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Humanities 103: Connections and Conflicts I

Fall 2021

Welcome!

We (the research librarians) are excited to be on your research journey with you! Below you can find a few resources to help get you started with the research process. Click through the tabs to find links for finding sources, research tips & tricks, and citation guidance. If you have any questions, just email us or book an appointment!

Having trouble finding helpful sources?

Confused why you're not getting the results you want from your research? Check out the video below for some helpful tips.

Mind Mapping

Spending some time mind mapping at the beginning of your research can save you a lot of time later on! You can use a blank sheet of paper for this, but App State University Library has created a digital template you can use. Two example mindmaps are at the bottom of this box as an attachment. 

Mind Mapping Steps:

1. In the center of the paper, write your topic. It's fine if you're still refining it or if it's overly broad - that's a normal part of the research process!

2. Draw a few lines stemming out from your topic, as if your topic were the sun and you are drawing its rays.

3. Think about the question: "Who else in the world cares/cared about this topic?" Think in broad categories. Historians? Gender Studies scholars? Journalists? Someone who lived through the event or was affected by it?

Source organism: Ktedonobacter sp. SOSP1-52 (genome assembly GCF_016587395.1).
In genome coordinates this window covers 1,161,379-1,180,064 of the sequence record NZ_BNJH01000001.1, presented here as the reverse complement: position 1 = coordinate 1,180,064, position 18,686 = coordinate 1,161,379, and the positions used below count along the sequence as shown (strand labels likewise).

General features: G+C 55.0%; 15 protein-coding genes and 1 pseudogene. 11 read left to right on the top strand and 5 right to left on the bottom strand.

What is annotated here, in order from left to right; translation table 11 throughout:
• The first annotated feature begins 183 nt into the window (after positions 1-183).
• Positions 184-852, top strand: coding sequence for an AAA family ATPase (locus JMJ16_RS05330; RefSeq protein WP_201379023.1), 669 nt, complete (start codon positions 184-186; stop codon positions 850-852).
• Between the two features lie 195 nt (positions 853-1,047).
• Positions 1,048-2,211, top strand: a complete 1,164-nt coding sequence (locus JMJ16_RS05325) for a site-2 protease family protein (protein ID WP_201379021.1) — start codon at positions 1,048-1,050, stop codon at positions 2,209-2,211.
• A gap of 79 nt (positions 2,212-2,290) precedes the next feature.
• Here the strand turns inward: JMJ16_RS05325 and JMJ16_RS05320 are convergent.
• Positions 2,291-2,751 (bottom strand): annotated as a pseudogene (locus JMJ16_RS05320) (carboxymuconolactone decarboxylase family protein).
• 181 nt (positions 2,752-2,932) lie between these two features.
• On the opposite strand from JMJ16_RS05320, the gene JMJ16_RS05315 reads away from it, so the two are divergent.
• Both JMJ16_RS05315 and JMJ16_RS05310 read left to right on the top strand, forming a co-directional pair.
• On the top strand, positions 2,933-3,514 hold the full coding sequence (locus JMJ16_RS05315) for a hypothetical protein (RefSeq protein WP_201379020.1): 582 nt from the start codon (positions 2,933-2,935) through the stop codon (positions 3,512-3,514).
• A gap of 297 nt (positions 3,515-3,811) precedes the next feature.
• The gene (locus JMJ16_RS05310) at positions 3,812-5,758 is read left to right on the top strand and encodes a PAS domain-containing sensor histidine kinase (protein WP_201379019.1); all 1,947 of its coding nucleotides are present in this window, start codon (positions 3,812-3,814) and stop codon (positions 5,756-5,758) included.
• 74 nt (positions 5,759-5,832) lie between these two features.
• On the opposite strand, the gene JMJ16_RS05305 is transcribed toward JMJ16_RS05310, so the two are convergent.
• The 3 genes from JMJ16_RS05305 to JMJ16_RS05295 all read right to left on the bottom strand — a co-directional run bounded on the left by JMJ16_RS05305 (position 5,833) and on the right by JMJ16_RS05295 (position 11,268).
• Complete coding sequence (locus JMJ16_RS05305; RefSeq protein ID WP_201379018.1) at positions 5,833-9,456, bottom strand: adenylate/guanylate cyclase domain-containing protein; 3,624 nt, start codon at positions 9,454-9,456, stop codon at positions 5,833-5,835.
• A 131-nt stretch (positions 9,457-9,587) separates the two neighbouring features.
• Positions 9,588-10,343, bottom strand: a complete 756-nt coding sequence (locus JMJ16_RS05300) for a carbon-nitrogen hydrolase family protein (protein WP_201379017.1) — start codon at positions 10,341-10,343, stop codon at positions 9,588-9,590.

4. Write your answers to the "who cares?" question at the ends of the lines stemming from your topic, one answer per line.

5. Think about how each of the categories of people who care about your topic produce/produced information. What format would the information be available in? A historian, for instance, might have written a book or journal article. A journalist may have written a news article. Someone who lived through the event might have written a letter, taken a photo, or posted on social media.

6. Draw some more lines, stemming from your answers to the format question. Each "who cares" may have more than one format possibility attached to it.

7. Take a look at the pathways you have created. For instance, a book written by a historian and a letter written by someone who lived through the event might both be sources you want to track down. Now that you have a more concrete idea of what you'll need to find, it will be easier to find it. 

8. Use your mindmap to guide your research. Take a look at the pages on this guide related to finding sources, and read the database descriptions to see which ones might best match the types of sources you're trying to find. If you're not sure, we encourage you to ask a librarian for advice on which databases to choose!

Questions? Need help? Ask Us
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